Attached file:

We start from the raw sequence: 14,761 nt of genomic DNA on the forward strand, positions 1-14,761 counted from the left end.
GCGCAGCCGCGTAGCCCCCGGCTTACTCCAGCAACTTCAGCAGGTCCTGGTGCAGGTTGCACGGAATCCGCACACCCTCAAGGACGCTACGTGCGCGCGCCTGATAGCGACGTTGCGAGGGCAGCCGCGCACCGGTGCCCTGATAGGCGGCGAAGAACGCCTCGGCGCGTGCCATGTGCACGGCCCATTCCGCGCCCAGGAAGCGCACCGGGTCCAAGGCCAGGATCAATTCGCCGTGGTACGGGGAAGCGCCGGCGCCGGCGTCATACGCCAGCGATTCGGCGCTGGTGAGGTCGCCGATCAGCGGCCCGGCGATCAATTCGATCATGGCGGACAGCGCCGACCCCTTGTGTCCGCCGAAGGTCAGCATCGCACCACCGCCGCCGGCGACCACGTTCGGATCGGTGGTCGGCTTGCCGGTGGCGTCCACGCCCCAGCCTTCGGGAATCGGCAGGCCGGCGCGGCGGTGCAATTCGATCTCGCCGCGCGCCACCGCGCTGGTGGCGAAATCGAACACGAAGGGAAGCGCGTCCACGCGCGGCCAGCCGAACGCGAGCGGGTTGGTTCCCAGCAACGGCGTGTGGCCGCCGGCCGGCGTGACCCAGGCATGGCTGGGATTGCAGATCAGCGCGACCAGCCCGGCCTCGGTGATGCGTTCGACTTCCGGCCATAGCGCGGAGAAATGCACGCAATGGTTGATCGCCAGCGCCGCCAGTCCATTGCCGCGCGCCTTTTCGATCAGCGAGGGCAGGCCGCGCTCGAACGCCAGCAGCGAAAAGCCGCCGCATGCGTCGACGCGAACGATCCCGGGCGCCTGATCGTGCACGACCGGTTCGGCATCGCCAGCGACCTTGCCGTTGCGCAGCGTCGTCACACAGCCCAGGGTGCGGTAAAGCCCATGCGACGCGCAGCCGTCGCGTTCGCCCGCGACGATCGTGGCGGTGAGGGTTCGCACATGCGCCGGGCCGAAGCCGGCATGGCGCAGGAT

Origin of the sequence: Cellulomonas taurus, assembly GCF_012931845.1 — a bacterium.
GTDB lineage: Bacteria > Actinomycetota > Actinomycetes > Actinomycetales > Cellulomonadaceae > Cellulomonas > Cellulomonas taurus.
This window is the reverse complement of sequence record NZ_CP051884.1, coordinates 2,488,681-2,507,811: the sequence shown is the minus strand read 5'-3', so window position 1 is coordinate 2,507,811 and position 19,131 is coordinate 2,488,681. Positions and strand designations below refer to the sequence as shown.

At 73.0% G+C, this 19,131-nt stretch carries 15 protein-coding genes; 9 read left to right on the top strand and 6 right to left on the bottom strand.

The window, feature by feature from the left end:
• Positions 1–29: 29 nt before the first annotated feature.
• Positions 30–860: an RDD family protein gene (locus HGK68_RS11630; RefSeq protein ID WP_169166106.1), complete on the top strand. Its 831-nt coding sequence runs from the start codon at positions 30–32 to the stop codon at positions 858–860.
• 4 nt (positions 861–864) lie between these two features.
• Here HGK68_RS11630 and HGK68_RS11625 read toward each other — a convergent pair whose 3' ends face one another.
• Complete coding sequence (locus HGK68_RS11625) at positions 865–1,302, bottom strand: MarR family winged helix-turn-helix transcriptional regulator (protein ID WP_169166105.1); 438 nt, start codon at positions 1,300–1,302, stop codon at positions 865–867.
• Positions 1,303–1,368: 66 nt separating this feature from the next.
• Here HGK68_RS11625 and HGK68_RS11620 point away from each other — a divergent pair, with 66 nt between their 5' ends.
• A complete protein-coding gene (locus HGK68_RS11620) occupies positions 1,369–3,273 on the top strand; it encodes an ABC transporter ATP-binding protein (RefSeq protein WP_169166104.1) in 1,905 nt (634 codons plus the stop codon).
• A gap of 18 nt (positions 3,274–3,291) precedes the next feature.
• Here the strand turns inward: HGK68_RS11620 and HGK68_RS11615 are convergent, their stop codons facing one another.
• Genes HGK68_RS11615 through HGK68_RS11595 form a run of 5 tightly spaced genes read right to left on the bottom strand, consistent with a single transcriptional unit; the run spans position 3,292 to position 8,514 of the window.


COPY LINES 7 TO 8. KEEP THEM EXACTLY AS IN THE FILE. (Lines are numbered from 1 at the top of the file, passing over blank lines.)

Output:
The window, feature by feature from the left end:
• Positions 1–29: 29 nt before the first annotated feature.